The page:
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Abstract Detail


Developmental and Structural Section

Fisher, Jack B. [1], Goldstein, Guillermo [2].

Wood vessel diameter is related to elevation and ecotype in the tree Metrosideros polymorpha (Myrtaceae).

WE tested the hypothesis that secondary xylem vessels have a smaller diameter in plants at high elevations that experience occasional freezing temperatures compared to plants of the same species growing at lower and warmer elevations. The young branch wood of the wide-ranging Hawaiian tree species, Metrosideros polymorpha (Myrtaceae) was examined in three natural field populations (high, middle and low elevations: 2469, 1280 and 107 m, respectively) and contrasted with seedlings from these populations that were grown in a common garden at middle elevation (1190 m). Vessel diameter is significantly smaller in the high elevation field and common garden plants than in middle elevation plants. However, diameters were wider in common garden plants compared to field plants, indicating that vessel diameter is determined both by genetics (parental populations) and environment (growing conditions different from parents). Reduced vessel diameter has implications for resistance to freeze-induced cavitation in plants growing near tree line in Hawaii.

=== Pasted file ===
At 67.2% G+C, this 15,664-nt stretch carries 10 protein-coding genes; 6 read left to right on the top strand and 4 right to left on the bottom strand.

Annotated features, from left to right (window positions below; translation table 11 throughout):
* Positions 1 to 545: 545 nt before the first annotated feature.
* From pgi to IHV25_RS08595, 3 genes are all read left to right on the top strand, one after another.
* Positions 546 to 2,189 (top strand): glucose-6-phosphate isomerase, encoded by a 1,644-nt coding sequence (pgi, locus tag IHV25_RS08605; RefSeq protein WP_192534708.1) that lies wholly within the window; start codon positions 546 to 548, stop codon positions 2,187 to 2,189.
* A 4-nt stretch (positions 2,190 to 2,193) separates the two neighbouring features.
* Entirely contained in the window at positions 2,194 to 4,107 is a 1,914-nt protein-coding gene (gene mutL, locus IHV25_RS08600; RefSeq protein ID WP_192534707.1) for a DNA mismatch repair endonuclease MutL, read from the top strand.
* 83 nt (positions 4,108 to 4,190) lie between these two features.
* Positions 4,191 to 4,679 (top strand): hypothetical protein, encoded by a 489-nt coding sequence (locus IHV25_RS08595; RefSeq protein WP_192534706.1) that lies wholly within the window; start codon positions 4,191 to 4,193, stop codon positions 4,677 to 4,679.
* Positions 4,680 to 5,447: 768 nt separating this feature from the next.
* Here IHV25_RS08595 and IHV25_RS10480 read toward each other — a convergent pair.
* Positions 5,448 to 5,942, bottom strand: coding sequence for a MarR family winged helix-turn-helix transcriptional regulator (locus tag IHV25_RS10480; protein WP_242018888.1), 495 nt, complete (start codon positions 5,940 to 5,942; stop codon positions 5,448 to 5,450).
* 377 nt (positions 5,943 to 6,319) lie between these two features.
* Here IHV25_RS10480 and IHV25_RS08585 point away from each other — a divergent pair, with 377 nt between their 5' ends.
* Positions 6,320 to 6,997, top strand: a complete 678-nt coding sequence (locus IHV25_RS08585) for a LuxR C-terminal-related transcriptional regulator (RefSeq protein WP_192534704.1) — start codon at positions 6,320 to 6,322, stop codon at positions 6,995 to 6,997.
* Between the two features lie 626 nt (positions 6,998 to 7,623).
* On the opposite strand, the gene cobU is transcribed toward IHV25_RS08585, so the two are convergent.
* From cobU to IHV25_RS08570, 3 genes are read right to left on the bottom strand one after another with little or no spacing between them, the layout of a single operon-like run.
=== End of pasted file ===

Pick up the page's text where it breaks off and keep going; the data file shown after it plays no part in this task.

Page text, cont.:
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1 - Fairchild Tropical Botanic Garden, 11935 Old Cutler Rd., Coral Gables, Miami, Florida, 33156-4299
2 - University of Miami, Department of Biology, 1301 Memorial Drive, Coral Gables, Florida, 33124, USA

Keywords:
Metrosideros
phenotypic plasticity
vessel diameter
wood anatomy
temperature tolerance
altitude.

Presentation Type: Oral Paper:Papers for Sections
Session: 22-8
Location: 312/Bell Memorial Union
Date: Monday, July 31st, 2006
Time: 3:45 PM
Abstract ID:340


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